When it comes to economic growth, households and the factors of production they supply to firms, as well as firms and the products they supply to households, all have a physical scale dimension that is subject to the logic and limits of the physical world and a mental depth dimension that is subject to the logic and limits of the mental world (hence the checkerboard pattern of green scale and yellow depth). In addition to natural resources, the other classical factors of production, labor and capital, also have physical properties that contribute to the growing scale of the economy. And although the common differentiation between products, services, and experiences is intended to denote a gradation from physical to mental, we should remember that even the most ethereal of experience-goods has a physical component and even the most material of commodities has some mental component that is part of the cycle of two-dimensional growth.

People can reasonably disagree on the precise scale of the physical economy and therefore the timing of our future encounters with the biospheric limits to physical economic growth. But reasonable people, in my opinion, cannot deny the fact that there are very real limits to the physical growth of the economy. Given this premise, its seems entirely sensible to promote economic growth that is progressively less physical and more mental until such time as we can enjoy economic growth that is truly sustainable--limited in scale, yet mentally innovative, enriching, and developmental. Innovators like Amory Lovins have demonstrated how superior design can yield products whose physical-to-mental ratio is much lower than competing products, at the time of sale and over the useful life of the product, while still providing the same essential service as the more physically-intensive alternative (e.g., hypercars vs. SUVs).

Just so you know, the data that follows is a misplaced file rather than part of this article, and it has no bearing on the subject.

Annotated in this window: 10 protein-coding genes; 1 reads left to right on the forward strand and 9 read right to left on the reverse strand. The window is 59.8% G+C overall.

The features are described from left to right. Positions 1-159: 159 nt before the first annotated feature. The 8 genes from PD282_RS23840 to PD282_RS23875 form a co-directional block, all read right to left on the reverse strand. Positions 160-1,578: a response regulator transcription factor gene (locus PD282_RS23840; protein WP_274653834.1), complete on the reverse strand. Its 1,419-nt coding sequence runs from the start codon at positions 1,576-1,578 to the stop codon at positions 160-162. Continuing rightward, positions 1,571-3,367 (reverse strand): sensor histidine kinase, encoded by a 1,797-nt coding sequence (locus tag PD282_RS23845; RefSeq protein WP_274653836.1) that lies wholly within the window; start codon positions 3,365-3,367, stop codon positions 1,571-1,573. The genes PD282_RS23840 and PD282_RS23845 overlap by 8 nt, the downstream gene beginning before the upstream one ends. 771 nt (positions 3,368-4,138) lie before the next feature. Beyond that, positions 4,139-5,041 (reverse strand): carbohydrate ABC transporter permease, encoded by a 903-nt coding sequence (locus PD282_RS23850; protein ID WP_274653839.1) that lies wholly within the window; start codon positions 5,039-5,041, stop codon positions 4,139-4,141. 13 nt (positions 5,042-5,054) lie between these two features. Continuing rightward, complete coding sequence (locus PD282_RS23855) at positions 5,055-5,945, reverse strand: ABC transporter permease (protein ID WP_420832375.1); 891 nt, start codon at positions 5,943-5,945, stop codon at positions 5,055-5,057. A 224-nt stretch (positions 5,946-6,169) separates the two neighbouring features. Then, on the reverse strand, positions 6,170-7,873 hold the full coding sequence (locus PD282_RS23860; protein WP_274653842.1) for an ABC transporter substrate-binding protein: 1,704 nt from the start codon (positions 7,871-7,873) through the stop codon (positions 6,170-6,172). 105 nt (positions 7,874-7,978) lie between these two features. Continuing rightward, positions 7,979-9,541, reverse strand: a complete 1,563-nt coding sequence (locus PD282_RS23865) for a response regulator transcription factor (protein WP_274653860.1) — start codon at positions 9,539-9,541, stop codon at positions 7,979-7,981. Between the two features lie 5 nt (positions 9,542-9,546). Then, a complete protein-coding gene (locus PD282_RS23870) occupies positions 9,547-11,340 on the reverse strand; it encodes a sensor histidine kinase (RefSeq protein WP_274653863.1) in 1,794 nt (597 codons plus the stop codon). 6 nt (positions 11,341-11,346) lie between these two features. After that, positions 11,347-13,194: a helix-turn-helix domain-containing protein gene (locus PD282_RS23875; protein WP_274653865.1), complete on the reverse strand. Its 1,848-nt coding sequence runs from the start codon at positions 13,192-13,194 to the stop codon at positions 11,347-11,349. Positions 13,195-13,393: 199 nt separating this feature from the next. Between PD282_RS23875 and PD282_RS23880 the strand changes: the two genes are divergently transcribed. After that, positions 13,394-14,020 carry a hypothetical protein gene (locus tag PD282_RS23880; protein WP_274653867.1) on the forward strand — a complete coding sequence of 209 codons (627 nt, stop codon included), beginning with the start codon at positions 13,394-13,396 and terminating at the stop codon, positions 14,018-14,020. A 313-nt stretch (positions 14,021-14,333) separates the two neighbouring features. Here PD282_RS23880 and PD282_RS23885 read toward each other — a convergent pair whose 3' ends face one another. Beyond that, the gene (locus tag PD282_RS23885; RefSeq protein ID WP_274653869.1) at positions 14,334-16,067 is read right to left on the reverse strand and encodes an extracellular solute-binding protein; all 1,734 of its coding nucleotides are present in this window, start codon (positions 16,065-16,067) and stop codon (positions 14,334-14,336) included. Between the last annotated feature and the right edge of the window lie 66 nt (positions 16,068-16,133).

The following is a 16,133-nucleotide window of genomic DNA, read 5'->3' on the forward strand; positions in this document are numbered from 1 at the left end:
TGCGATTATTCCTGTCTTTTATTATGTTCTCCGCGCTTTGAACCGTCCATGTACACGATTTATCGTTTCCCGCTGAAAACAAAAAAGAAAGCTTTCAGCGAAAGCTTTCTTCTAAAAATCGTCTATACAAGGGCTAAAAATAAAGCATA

To the extent that we adopt either of the partial visions of the economy, I believe we create patterns of unsustainable economic action. An exclusive application of the non-ecological vision may result in a pattern of economic growth that is physically unsustainable, relying on eventual, but certain, ecological crises to force policy makers, business leaders, and market participants to learn, in the double-loop sense, their way out of the unsustainable patterns. Similarly, if we were to apply only the ecological vision and pursue a strategy of zero economic growth, we might lock a majority of the world's population into poverty and perhaps, ironically, preclude the economic innovations that would otherwise, in time, establish the foundation for an integral economy that is physically sustainable, yet mentally growing. Calling for limits to all growth is just as unsustainable as ignoring all limits to growth.

What puzzles me about Daly's brilliant book, which outlines in considerable detail the post-visionary analyses that he believes to be consistent with his pre-analytic vision (Figure 1), is that his post-visionary analyses are actually much more consistent with my pre-analytic vision (Figure 3). But I wonder if he and his readers have realized this inconsistency, obscured as it is by some semantic issues.